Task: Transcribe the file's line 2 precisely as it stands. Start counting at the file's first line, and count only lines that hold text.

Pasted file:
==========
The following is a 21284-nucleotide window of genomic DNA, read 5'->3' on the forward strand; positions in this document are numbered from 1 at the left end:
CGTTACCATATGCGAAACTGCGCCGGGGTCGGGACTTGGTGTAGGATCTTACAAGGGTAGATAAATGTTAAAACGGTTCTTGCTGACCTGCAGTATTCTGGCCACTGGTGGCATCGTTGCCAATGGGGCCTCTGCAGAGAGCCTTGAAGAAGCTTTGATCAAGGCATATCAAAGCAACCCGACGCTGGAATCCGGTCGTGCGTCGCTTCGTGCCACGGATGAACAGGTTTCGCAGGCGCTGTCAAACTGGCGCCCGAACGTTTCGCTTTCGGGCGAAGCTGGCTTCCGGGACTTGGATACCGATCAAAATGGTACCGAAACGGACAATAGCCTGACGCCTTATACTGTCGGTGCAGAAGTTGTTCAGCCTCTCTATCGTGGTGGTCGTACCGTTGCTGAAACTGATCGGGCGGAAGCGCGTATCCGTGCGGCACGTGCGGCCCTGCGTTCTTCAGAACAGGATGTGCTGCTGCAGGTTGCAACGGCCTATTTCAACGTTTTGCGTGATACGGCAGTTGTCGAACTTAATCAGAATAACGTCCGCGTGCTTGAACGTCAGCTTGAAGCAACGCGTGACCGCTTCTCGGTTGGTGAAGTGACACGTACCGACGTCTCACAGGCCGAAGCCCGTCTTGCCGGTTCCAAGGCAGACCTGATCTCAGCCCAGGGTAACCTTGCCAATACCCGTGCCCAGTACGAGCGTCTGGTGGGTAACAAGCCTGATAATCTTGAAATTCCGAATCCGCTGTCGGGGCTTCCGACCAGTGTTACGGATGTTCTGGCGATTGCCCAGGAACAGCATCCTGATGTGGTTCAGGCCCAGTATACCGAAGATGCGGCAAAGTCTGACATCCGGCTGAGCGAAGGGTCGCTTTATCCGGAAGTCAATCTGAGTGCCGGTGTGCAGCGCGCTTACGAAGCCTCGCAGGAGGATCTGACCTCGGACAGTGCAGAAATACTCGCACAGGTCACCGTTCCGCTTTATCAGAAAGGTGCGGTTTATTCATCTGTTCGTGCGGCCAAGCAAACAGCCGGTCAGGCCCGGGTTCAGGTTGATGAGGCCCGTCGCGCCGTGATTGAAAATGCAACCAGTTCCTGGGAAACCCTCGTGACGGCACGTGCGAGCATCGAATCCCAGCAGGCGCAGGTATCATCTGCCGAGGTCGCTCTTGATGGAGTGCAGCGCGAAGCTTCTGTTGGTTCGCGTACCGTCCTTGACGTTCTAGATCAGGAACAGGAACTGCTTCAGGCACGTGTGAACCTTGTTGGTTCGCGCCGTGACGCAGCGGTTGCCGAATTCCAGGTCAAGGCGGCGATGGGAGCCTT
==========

CGTTACCATATGCGAAACTGCGCCGGGGTCGGGACTTGGTGTAGGATCTTACAAGGGTAGATAAATGTTAAAACGGTTCTTGCTGACCTGCAGTATTCTGGCCACTGGTGGCATCGTTGCCAATGGGGCCTCTGCAGAGAGCCTTGAAGAAGCTTTGATCAAGGCATATCAAAGCAACCCGACGCTGGAATCCGGTCGTGCGTCGCTTCGTGCCACGGATGAACAGGTTTCGCAGGCGCTGTCAAACTGGCGCCCGAACGTTTCGCTTTCGGGCGAAGCTGGCTTCCGGGACTTGGATACCGATCAAAATGGTACCGAAACGGACAATAGCCTGACGCCTTATACTGTCGGTGCAGAAGTTGTTCAGCCTCTCTATCGTGGTGGTCGTACCGTTGCTGAAACTGATCGGGCGGAAGCGCGTATCCGTGCGGCACGTGCGGCCCTGCGTTCTTCAGAACAGGATGTGCTGCTGCAGGTTGCAACGGCCTATTTCAACGTTTTGCGTGATACGGCAGTTGTCGAACTTAATCAGAATAACGTCCGCGTGCTTGAACGTCAGCTTGAAGCAACGCGTGACCGCTTCTCGGTTGGTGAAGTGACACGTACCGACGTCTCACAGGCCGAAGCCCGTCTTGCCGGTTCCAAGGCAGACCTGATCTCAGCCCAGGGTAACCTTGCCAATACCCGTGCCCAGTACGAGCGTCTGGTGGGTAACAAGCCTGATAATCTTGAAATTCCGAATCCGCTGTCGGGGCTTCCGACCAGTGTTACGGATGTTCTGGCGATTGCCCAGGAACAGCATCCTGATGTGGTTCAGGCCCAGTATACCGAAGATGCGGCAAAGTCTGACATCCGGCTGAGCGAAGGGTCGCTTTATCCGGAAGTCAATCTGAGTGCCGGTGTGCAGCGCGCTTACGAAGCCTCGCAGGAGGATCTGACCTCGGACAGTGCAGAAATACTCGCACAGGTCACCGTTCCGCTTTATCAGAAAGGTGCGGTTTATTCATCTGTTCGTGCGGCCAAGCAAACAGCCGGTCAGGCCCGGGTTCAGGTTGATGAGGCCCGTCGCGCCGTGATTGAAAATGCAACCAGTTCCTGGGAAACCCTCGTGACGGCACGTGCGAGCATCGAATCCCAGCAGGCGCAGGTATCATCTGCCGAGGTCGCTCTTGATGGAGTGCAGCGCGAAGCTTCTGTTGGTTCGCGTACCGTCCTTGACGTTCTAGATCAGGAACAGGAACTGCTTCAGGCACGTGTGAACCTTGTTGGTTCGCGCCGTGACGCAGCGGTTGCCGAATTCCAGGTCAAGGCGGCGATGGGAGCCTT